As hinted to above, the success of this monumental landscape transformation project was perhaps even too successful. Although special considerations were made for nonhuman flora and fauna, including protected areas for birds, fish, and plants, the popularity of the Isarauen brings large and often invasive grounds to the area. On a hot summer’s day, thousands of Munich urbanites descend upon areas such as the Flaucher (a series of gravel islands approximately halfway along the renaturalized corridor), to swim, barbecue, exercise, and simply enjoy. The scale of use is so large that on such days, a massive plume of smoke is created and lingers above the river due to the sheer number of barbecues in use. Coupled with the associated rubbish that is leftover, these human activities are evidently taxing on both the natural and nonhuman environments of the Isarauen. As a result, many awareness and citizen campaigns have been created in order to protect the river environment and advocate for the responsible use of its spaces.

More recently, during the ongoing COVID-19 pandemic, the Isarauen became a space of escape for many. This was especially the case in the late spring and summer during the first wave when the weather improved. Walking along the Flauchersteg, a popular boardwalk crossing the Flaucher islands, it appeared as if a pandemic wasn’t happening at all, with heavy pedestrian traffic and minimal social distancing. This in turn led to a temporary ban on barbecuing and the increased surveillance of security guards patrolling the Isarauen’s shores to enforce this ban and to break-up large gatherings. 

Although the Isarauen has come to represent a key natural staple in the city’s urban landscape, it is only recently that it has come to occupy this role largely thanks to the renaturalization project initiated by Munich’s City Council and the Isar Plan Working Group. This relatively massive space of urban transformation has effectively created a shared backyard and playground for thousands of urbanites.

Public ads located close to the Isar. Source: Daniel Dumas.

However, the success of these transformations has led to many unintended and unplanned consequences, sometimes requiring strict regulation and surveillance as has been the case during this pandemic. 

For more information about the Isar River and its history, you can visit this post as part of the Ecopolis Exhibition on the RCC’s Environment and Society Portal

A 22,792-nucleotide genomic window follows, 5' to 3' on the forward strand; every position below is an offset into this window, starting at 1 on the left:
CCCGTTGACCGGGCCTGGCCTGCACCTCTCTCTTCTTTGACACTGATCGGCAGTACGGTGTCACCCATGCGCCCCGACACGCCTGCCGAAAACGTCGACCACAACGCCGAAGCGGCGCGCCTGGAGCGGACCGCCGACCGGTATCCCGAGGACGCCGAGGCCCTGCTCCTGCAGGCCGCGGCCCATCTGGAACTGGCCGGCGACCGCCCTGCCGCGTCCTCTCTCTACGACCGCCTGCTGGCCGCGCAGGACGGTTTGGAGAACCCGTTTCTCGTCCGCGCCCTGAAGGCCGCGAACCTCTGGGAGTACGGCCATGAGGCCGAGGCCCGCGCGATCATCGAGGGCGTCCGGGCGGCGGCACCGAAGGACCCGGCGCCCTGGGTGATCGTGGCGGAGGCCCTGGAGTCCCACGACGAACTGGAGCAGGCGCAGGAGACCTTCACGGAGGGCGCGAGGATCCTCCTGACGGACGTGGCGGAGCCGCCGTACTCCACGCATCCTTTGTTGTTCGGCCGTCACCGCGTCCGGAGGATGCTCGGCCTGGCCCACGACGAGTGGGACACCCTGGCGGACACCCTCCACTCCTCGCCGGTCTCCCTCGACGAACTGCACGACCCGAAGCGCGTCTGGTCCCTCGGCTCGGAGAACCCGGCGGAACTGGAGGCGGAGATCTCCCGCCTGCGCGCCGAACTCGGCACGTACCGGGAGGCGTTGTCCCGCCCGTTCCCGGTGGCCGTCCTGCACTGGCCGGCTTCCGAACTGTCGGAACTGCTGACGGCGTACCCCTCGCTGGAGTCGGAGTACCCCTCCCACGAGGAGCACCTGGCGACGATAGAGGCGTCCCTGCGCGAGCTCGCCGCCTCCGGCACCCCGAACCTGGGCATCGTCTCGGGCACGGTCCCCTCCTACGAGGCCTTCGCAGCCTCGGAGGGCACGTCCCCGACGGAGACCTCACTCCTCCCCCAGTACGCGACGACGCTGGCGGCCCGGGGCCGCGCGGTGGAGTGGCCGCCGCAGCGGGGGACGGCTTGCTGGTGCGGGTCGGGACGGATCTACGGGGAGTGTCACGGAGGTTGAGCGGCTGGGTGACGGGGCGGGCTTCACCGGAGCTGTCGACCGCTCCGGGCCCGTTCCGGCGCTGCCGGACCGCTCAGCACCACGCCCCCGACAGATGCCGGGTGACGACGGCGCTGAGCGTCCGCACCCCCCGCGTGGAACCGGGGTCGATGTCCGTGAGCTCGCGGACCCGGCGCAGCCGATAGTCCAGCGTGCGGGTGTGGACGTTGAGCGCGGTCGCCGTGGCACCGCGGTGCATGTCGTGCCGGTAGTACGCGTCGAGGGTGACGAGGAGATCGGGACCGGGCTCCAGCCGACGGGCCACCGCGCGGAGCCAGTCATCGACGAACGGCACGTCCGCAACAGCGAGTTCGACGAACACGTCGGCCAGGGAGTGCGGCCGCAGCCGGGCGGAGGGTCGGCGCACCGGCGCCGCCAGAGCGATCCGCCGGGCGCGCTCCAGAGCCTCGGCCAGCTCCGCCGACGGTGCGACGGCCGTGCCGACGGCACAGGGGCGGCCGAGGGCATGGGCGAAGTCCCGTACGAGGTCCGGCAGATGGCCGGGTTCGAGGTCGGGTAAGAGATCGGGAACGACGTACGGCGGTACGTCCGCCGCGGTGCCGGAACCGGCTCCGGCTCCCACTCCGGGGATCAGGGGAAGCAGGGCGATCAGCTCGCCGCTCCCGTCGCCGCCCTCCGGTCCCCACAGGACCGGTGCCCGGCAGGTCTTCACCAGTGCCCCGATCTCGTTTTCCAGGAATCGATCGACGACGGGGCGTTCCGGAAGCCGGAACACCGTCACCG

Cover image: Eastern shore of the Isar river just north of the Brudermühlbrücke. Source: Jan Antonin Kolar via Unsplash.  

This Post Has 2 Comments

  1. John Burt, NYU Abu Dhabi

    It is heartening to see that restoration initiatives are occurring both here and elsewhere around the globe to try to reinvigorate our lost nature along coastlines and rivers that have been so heavily transformed by humanity. It think it would be interesting to probe some of these initiatives a bit further, to look at what extent they actually model nature versus simply creating more “natural” (but unnatural) habitat for human use. Common urban parks, for example, are clearly a major draw to urbanites around the world, but from an ecological perspective do little to restore natural habitats as they are designed mainly for human needs/priorities, and are generally populated with plants/habitats that suit our aesthetics (often non-native) rather than replicating what nature would put in place. Are similar approaches being used in restoring the ‘blue belts’ running through our cities, or is a more ecologically sensitive approach being pursued? Is it restoration or reclamation?

  2. Anne Rademacher

    John’s comment reminds me that when I first visited Munich and the Isarauen, I simply assumed that this shallow alpine river had always been cared for — that is, it did not occur to me that the river’s present state is a result of a massive restoration effort. It was only months later that I learned the river’s deeper history, and having studied many cases of river restoration in urban settings elsewhere in the world, I was (and still am) quite astonished. The short essay wonders if restoration can be “too successful,” and I wonder if part of that notion is the extent to which society continues to tell the longer history of any restored landscape, and the extent to which it works to reset the collective narrative of landscape history with restoration.